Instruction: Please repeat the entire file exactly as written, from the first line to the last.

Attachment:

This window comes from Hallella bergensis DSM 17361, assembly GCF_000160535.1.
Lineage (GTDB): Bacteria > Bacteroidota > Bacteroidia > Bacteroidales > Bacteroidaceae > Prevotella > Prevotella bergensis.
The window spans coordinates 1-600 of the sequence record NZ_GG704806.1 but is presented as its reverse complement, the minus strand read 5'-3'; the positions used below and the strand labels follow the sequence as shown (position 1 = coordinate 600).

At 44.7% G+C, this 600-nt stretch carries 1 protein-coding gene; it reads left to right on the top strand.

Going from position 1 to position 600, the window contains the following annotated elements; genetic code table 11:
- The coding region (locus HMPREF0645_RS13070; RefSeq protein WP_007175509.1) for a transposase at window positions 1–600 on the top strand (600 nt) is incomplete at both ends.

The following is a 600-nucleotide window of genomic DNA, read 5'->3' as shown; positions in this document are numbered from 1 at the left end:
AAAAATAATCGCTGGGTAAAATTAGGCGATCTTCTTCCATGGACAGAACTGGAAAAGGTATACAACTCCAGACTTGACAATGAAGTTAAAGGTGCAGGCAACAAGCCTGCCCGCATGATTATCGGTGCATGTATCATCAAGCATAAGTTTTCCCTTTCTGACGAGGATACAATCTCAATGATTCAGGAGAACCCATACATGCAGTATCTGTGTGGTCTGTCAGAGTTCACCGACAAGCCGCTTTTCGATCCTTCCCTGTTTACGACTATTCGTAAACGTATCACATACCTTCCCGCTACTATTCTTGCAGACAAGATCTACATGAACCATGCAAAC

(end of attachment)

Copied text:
This window comes from Hallella bergensis DSM 17361, assembly GCF_000160535.1.
Lineage (GTDB): Bacteria > Bacteroidota > Bacteroidia > Bacteroidales > Bacteroidaceae > Prevotella > Prevotella bergensis.
The window spans coordinates 1-600 of the sequence record NZ_GG704806.1 but is presented as its reverse complement, the minus strand read 5'-3'; the positions used below and the strand labels follow the sequence as shown (position 1 = coordinate 600).

At 44.7% G+C, this 600-nt stretch carries 1 protein-coding gene; it reads left to right on the top strand.

Going from position 1 to position 600, the window contains the following annotated elements; genetic code table 11:
- The coding region (locus HMPREF0645_RS13070; RefSeq protein WP_007175509.1) for a transposase at window positions 1–600 on the top strand (600 nt) is incomplete at both ends.

The following is a 600-nucleotide window of genomic DNA, read 5'->3' as shown; positions in this document are numbered from 1 at the left end:
AAAAATAATCGCTGGGTAAAATTAGGCGATCTTCTTCCATGGACAGAACTGGAAAAGGTATACAACTCCAGACTTGACAATGAAGTTAAAGGTGCAGGCAACAAGCCTGCCCGCATGATTATCGGTGCATGTATCATCAAGCATAAGTTTTCCCTTTCTGACGAGGATACAATCTCAATGATTCAGGAGAACCCATACATGCAGTATCTGTGTGGTCTGTCAGAGTTCACCGACAAGCCGCTTTTCGATCCTTCCCTGTTTACGACTATTCGTAAACGTATCACATACCTTCCCGCTACTATTCTTGCAGACAAGATCTACATGAACCATGCAAAC